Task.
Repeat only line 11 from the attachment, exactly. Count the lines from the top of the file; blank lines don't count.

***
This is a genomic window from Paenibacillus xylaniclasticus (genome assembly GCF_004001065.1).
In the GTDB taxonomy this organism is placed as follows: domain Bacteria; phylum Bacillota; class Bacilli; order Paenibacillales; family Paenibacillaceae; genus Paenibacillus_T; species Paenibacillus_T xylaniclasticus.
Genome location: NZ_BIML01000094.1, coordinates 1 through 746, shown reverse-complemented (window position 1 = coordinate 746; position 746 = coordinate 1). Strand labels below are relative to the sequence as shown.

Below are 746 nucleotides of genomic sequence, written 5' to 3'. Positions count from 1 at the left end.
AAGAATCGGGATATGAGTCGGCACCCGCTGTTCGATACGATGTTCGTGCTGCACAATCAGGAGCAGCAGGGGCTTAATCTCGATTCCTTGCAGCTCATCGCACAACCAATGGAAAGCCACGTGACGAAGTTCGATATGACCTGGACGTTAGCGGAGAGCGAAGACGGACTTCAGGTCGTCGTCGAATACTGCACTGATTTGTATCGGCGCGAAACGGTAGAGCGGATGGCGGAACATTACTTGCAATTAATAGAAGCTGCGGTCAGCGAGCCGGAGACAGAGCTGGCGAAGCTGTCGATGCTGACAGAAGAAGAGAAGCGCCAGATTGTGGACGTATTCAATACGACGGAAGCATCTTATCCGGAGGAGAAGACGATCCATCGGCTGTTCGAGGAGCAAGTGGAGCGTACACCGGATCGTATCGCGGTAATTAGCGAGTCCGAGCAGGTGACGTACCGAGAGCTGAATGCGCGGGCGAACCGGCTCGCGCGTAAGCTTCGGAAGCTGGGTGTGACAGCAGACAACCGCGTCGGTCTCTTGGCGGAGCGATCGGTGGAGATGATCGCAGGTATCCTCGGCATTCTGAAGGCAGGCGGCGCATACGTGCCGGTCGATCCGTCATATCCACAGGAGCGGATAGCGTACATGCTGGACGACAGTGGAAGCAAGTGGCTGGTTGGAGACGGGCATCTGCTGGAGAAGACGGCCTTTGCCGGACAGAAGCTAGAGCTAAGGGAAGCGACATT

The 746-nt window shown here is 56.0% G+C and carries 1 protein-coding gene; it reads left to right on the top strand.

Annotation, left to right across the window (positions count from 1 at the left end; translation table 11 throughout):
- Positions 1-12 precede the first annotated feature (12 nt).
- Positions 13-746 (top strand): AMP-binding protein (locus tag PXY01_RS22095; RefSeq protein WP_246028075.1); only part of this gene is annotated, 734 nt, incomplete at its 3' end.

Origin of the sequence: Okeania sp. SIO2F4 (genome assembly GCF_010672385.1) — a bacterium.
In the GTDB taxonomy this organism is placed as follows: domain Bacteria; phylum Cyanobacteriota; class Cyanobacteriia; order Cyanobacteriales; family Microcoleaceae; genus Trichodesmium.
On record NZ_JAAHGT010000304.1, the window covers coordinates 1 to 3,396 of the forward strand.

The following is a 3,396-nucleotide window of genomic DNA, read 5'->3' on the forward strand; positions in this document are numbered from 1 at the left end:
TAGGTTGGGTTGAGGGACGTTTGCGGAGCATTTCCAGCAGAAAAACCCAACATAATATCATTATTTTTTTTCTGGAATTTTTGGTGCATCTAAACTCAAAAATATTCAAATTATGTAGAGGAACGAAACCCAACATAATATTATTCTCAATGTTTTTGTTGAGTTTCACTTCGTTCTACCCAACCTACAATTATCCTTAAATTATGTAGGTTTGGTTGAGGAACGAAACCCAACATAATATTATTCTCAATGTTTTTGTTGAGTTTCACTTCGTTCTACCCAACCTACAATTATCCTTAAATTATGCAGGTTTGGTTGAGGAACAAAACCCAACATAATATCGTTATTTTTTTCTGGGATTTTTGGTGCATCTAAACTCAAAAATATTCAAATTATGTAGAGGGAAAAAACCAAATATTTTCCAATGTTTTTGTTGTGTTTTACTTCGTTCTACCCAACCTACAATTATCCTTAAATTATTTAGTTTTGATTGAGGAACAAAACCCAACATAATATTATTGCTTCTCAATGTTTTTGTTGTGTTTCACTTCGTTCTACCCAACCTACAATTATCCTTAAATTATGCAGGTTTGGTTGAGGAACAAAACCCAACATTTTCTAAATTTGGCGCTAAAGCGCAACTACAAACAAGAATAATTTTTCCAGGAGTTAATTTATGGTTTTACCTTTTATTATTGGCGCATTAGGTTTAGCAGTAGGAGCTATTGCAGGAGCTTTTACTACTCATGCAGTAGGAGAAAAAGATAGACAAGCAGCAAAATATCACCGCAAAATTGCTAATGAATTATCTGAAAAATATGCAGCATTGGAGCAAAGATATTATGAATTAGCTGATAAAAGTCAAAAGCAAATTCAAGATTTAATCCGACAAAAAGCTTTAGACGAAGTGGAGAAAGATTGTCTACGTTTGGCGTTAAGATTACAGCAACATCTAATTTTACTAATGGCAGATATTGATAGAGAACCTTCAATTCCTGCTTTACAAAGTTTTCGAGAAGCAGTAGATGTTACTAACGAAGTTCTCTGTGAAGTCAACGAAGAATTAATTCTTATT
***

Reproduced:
In the GTDB taxonomy this organism is placed as follows: domain Bacteria; phylum Cyanobacteriota; class Cyanobacteriia; order Cyanobacteriales; family Microcoleaceae; genus Trichodesmium.